Area Studies, as a specifically institutionalized form of producing knowledge about the world, its different regions and the entanglements between them, have played a particular role especially in the second half of 20th century, contributing to the understanding of global processes and generating knowledge of specific significance in the context of the Cold War rivalry between two competing political systems. After 1989 they have been subject to considerable criticism addressing both the categories and epistemologies developed by area studies questioned as Eurocentric and the alleged instrumentalization of area studies for political and ideological means. This debate has mostly been focused on Western area studies, while astonishingly the field in Eastern Europe has been rarely investigated since 1989, with the Soviet Union being no exception.
In contrast it shall be argued, that the question of how this specific kind of knowledge was produced and how it was integrated into larger political and scientific frameworks in Eastern Europe, especially in the Soviet Union must not be marginalized. The history of area studies cannot be understood without taking into account the counterparts on both sides of the Iron Curtain. Additionally, investigating the history of area studies in the Soviet Union can offer insights into how processes of an intensifying globalization were shaped by actors and societies on the Eastern side of the Berlin Wall.
There have been recent but nascent attempts to historicize the production of area studies knowledge as well as the entanglement of the socialist humanities and social sciences with world regions such as Africa and Latin America especially for the Soviet Union. Often rooted in a longer tradition of Oriental studies in the late 19th and early 20th century, first attempts to intensify area studies research were developed in the context of ComIntern activities and gained considerable momentum in the1950s and 1960s, with the process of decolonization in Africa and Asia triggering intensive public and political interest all over the world. Looking for scientific and political models for the new international situation, area studies - not only in the Soviet Union - were fulfilling important functions such as providing information, legitimizing and theorizing alternative development paths and assisting in the establishment of relations between the newly independent countries and the Socialist world. In the 1970s and 1980s their status changed in a period often characterized as stagnation. Yet, the development of Area Studies in the Soviet Union cannot be reduced to their history during the Cold War, but should be interpreted against a complex background of a longer history of the disciplines included as well as early of previous institutionalization.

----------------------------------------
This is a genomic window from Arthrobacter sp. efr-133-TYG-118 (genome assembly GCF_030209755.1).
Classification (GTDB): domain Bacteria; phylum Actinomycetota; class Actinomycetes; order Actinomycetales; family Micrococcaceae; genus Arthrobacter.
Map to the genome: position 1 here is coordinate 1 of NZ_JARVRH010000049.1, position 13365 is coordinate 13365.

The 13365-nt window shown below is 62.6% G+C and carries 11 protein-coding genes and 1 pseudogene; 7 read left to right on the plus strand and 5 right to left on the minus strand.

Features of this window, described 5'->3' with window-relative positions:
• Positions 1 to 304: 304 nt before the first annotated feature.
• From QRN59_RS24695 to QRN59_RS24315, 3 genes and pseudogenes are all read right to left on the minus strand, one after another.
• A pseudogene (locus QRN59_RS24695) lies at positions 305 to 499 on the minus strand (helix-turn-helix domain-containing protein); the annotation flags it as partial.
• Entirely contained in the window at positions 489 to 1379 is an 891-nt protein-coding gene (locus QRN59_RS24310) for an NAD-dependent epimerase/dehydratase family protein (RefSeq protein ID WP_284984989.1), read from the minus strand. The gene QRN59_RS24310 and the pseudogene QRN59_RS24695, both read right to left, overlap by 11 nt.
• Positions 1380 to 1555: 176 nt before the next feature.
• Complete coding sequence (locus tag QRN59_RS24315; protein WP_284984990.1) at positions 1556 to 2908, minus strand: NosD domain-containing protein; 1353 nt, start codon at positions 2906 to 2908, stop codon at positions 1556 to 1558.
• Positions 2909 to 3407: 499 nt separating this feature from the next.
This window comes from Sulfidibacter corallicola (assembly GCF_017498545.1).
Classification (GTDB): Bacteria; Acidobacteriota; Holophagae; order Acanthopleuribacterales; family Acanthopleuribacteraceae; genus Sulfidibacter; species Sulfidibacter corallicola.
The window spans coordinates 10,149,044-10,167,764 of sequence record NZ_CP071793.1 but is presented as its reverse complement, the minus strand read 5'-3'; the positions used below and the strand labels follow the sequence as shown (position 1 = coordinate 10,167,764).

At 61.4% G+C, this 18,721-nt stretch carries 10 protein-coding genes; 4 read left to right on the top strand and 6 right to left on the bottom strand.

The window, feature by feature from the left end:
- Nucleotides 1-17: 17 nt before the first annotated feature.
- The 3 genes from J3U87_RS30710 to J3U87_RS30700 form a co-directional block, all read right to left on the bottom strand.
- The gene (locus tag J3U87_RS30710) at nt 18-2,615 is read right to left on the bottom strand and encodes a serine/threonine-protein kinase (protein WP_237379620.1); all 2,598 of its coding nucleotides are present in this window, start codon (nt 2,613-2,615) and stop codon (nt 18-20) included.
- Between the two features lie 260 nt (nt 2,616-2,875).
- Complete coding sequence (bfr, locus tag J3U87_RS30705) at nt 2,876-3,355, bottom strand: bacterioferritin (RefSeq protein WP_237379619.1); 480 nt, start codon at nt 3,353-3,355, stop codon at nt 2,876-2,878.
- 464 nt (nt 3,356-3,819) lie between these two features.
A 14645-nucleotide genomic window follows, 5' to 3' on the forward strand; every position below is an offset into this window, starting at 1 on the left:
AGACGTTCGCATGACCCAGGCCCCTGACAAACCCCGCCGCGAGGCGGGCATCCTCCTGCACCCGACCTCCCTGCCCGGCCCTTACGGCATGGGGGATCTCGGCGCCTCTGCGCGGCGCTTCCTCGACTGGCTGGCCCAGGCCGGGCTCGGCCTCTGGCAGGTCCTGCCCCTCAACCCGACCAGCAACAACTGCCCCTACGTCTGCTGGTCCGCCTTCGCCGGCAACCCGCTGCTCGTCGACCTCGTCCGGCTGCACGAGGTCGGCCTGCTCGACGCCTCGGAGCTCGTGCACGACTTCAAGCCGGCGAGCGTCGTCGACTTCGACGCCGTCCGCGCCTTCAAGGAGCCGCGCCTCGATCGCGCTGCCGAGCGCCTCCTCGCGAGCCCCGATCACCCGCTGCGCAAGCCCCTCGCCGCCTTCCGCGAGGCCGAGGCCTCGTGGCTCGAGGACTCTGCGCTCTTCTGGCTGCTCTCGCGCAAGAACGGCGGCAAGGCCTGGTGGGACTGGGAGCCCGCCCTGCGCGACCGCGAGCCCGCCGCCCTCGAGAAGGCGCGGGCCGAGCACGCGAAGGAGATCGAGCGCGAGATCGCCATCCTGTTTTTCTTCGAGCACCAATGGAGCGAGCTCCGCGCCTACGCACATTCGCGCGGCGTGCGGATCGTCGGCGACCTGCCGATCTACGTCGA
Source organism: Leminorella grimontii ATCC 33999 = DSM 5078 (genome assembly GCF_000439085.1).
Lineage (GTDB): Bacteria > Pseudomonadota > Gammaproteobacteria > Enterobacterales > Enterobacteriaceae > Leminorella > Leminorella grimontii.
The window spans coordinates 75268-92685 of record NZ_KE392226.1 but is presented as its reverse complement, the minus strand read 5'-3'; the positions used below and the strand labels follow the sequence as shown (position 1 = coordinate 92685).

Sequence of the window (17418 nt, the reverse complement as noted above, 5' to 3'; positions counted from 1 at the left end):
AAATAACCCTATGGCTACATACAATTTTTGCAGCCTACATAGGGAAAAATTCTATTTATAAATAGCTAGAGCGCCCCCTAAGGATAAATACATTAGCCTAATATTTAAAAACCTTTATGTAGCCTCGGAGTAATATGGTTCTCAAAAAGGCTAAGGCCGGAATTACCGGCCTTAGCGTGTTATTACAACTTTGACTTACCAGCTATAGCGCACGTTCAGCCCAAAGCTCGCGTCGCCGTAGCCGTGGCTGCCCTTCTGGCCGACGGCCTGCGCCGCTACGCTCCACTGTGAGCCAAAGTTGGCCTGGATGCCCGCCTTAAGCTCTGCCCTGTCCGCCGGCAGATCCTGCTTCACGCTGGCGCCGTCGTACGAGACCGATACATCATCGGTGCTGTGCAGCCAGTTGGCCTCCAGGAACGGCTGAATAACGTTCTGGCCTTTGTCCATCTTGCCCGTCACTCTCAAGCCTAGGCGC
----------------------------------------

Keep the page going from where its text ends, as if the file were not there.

Proposals for this panel are invited which will address the history of area studies such as African and Oriental studies in the Soviet Union with special attention to the 20th century, thus contributing to the history of science in the Cold War era and addressing the question of how knowledge became framed and territorialized in the context of a bipolar but at the same time ever integrating world.
Key issues could be:
1. Which paradigms, methodologies and concepts have been developed in the USSR to describe and explain a changing world order? Which narratives and theories have been developed to analyze development and modernization processes - also in contrast or in competition to proposals made by Western scholars? How had these been rooted in a longer tradition of area studies before the first world war?
2. Which actors and institutions participated in the process of knowledge production and how was this integrated into a larger social and political context?
3. Which kind of entanglements between the Soviet Union and other world regions such as Africa, Latin America, Asia have been established and how did these encounters challenge assumptions and narratives developed in Eastern and Central Europe? Which role did Soviet institutions and scholars play in the formation of the larger field of area studies in Eastern and Central Europe as a whole?
Abstracts of 300-500 words shall be sent to:
GWZO Leipzig, Germany
Deadline for application is 31 July 2010. Conference languages are English, French and German, presentations in Russian might be negotiated with the conference organizers.